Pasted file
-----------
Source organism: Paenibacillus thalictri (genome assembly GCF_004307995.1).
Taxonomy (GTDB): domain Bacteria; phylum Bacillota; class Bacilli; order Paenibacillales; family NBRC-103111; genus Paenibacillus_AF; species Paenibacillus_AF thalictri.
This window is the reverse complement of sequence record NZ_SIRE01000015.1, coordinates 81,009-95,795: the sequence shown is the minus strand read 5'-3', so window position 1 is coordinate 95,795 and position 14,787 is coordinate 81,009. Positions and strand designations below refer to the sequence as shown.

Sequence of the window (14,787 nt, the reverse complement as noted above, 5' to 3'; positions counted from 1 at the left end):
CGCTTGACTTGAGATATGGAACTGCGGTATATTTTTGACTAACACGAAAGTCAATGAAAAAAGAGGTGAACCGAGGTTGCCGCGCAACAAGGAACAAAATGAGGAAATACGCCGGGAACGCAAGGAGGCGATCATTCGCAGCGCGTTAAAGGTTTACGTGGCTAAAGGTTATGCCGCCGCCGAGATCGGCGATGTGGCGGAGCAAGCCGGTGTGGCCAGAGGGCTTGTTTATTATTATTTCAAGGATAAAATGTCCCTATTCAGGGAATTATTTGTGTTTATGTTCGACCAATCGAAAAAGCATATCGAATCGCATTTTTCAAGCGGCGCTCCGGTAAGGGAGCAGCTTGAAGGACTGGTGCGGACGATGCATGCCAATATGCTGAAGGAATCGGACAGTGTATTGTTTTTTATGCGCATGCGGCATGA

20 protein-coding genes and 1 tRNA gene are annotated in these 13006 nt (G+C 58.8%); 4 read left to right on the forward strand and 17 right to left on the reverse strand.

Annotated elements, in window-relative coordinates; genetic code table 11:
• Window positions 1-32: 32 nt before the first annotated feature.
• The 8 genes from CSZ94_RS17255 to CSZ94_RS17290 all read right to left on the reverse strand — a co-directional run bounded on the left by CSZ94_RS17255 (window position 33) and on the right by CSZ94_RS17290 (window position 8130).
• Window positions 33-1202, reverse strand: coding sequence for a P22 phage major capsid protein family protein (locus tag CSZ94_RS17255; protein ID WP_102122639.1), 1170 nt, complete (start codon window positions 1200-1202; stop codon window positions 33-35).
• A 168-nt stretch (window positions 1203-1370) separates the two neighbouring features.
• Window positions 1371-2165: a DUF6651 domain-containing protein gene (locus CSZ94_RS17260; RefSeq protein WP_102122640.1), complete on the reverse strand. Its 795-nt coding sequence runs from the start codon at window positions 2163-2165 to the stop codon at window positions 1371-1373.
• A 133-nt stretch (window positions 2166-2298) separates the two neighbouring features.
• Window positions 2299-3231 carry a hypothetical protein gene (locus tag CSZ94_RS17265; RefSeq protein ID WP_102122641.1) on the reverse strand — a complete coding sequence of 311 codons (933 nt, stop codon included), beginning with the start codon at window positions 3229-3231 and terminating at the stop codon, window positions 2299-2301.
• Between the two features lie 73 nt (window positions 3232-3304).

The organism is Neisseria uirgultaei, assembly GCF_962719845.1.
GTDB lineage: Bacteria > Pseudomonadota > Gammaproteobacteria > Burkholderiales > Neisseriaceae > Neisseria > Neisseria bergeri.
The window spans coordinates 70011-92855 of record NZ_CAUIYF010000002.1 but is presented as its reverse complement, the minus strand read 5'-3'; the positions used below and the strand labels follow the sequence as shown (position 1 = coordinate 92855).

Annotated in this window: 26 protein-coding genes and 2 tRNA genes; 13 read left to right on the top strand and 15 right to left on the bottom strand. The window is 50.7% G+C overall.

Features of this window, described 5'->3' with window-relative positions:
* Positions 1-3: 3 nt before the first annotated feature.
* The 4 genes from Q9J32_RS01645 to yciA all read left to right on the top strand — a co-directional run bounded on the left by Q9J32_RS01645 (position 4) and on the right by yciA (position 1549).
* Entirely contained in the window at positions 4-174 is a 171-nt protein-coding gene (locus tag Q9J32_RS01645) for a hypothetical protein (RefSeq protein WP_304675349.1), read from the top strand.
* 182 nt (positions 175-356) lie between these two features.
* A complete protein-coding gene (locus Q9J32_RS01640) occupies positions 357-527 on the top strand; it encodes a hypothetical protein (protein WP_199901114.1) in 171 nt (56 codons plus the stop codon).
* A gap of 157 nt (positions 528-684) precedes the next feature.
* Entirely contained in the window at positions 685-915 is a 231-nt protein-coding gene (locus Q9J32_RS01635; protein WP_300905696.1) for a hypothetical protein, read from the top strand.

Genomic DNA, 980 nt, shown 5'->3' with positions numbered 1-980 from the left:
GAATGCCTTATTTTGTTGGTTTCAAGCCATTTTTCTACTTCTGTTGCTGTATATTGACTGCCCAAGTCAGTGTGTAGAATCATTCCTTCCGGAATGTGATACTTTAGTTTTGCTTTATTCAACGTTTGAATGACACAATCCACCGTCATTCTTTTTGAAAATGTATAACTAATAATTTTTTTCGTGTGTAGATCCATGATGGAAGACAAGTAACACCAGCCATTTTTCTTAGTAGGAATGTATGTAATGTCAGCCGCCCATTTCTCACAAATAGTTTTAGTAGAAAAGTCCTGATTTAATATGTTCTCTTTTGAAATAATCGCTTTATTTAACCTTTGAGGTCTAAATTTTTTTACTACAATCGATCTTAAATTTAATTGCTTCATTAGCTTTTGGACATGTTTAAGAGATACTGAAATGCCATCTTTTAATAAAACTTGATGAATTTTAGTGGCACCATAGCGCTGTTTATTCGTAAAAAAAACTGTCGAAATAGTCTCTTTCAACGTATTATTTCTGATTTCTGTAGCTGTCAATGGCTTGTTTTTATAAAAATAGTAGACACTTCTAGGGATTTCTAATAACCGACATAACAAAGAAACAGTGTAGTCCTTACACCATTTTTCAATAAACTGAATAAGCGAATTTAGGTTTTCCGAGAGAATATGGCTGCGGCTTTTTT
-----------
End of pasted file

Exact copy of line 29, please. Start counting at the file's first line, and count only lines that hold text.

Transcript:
GAATGCCTTATTTTGTTGGTTTCAAGCCATTTTTCTACTTCTGTTGCTGTATATTGACTGCCCAAGTCAGTGTGTAGAATCATTCCTTCCGGAATGTGATACTTTAGTTTTGCTTTATTCAACGTTTGAATGACACAATCCACCGTCATTCTTTTTGAAAATGTATAACTAATAATTTTTTTCGTGTGTAGATCCATGATGGAAGACAAGTAACACCAGCCATTTTTCTTAGTAGGAATGTATGTAATGTCAGCCGCCCATTTCTCACAAATAGTTTTAGTAGAAAAGTCCTGATTTAATATGTTCTCTTTTGAAATAATCGCTTTATTTAACCTTTGAGGTCTAAATTTTTTTACTACAATCGATCTTAAATTTAATTGCTTCATTAGCTTTTGGACATGTTTAAGAGATACTGAAATGCCATCTTTTAATAAAACTTGATGAATTTTAGTGGCACCATAGCGCTGTTTATTCGTAAAAAAAACTGTCGAAATAGTCTCTTTCAACGTATTATTTCTGATTTCTGTAGCTGTCAATGGCTTGTTTTTATAAAAATAGTAGACACTTCTAGGGATTTCTAATAACCGACATAACAAAGAAACAGTGTAGTCCTTACACCATTTTTCAATAAACTGAATAAGCGAATTTAGGTTTTCCGAGAGAATATGGCTGCGGCTTTTTT